Today I made meatballs with green peppers and onions, with tomato sauce. I simply added chopped green peppers to the other recipe and mixed in well, topping the full jars with home canned tomato sauce from last season.

Tomorrow, I’m making Italian meatballs, using garlic, onion, basil, and oregano and using the tomato sauce. Instant spaghetti meatballs! It’s so fun!

Remember, all meat products are processed for the same time, so you can use any recipe you like. — Jackie


  1. I was looking at your recipe for meatballs and I noticed you suggested that oatmeal or crackers and eggs could be added. I thought that was a No-No
    Please explain why you say it can be added whenever canning meatballs?
    I am a newbie and at the moment confused by everyone doing things different.

  2. I was looking over your canned meatball section. I was wanting to can just the meatballs…no spaghetti sauce, no mushroom sauce. Would it be better to just partly cook the meatballs, then add them to the jars, and divide the “drippings” ? Would there be enough drippings to can them? If I did these in qt jars….how long and at what pressure? Help!?

  3. Thanks to Rosemary for asking for your meatball recipes – I was wishing for them too! Also, I have had great luck finding canning jars of all sizes at my local thrift store. My store sells them per jar for 30 – 50 cents a piece (depending on size). This is a good savings over the $7 -9 a box price I’ve found here locally. I have also noticed that the selection and price is best before everyone is in the kitchen canning!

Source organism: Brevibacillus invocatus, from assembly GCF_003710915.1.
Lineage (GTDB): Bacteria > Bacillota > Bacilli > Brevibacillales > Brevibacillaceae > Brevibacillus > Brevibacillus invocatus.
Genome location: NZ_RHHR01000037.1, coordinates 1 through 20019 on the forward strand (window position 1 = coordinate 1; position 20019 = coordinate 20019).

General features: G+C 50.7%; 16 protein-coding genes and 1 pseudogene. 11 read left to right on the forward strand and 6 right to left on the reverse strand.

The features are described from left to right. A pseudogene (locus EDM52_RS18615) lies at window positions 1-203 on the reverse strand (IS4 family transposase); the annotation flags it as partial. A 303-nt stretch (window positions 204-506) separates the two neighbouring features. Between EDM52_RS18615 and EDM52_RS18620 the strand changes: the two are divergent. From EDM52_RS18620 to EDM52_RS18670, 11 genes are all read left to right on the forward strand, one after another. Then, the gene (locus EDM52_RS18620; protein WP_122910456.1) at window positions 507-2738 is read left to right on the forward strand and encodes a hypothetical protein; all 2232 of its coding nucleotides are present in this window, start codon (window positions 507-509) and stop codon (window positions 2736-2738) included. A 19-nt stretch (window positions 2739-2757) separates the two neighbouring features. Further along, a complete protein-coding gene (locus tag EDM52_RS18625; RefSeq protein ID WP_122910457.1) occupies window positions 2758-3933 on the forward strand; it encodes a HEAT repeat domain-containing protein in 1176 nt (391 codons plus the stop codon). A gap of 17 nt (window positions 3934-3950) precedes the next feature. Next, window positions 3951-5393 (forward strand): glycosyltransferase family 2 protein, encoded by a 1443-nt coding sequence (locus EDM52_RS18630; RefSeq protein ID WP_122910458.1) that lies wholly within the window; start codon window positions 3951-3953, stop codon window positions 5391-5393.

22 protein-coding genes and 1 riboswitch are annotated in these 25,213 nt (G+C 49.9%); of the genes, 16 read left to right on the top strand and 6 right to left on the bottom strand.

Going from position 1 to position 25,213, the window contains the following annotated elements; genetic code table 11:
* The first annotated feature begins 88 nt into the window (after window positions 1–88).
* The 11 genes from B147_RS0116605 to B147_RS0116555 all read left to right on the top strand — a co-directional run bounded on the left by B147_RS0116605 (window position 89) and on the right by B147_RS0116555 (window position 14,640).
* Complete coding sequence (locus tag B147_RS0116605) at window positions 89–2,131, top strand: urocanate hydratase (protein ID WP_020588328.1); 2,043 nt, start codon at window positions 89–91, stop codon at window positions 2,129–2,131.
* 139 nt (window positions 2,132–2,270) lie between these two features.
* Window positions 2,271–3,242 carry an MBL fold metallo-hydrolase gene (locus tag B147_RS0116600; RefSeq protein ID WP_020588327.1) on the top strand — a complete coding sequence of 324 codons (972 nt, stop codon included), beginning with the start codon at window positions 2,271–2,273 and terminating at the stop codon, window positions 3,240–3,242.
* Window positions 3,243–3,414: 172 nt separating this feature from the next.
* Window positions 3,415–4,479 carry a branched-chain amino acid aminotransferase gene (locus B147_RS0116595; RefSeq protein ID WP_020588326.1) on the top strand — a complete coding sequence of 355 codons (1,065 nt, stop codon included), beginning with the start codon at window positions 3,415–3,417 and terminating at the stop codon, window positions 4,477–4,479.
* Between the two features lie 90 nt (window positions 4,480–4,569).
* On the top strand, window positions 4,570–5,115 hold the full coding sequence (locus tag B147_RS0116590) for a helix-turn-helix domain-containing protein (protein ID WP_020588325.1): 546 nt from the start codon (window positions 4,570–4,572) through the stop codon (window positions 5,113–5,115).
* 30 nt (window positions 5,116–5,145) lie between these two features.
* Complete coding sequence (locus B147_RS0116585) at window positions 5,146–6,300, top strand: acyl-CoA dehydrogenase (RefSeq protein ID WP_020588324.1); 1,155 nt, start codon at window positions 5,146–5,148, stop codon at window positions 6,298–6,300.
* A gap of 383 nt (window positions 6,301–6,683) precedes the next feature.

4. I just had a comment for the people making grape jelly. I don’t know if this is common or not as I am a fairly new canner myself, but it always takes about a week for my grape jelly to firm up. It’s still a bit soft when I first take it out of the pantry but after it gets cold in the fridge it is perfect. You can’t beat the taste of homemade grape jelly and knowing that beautiful color is all natural.

  5. Ah Jackie! Today I almost feel like a real homesteader like you! I too have bit hit with my very prolific garden this last few days. I love/hate it! It’s wonderful to see the jars on the shelf….well, they will be on the shelf as soon as they cool down.

    I’m getting ready to pull out the issue from a few months ago where you canned “ready made meals”. I’m going to try some chili and some meatballs.

    You are a great inspiration. Hopefully you can “relax” a little when the crops are all in!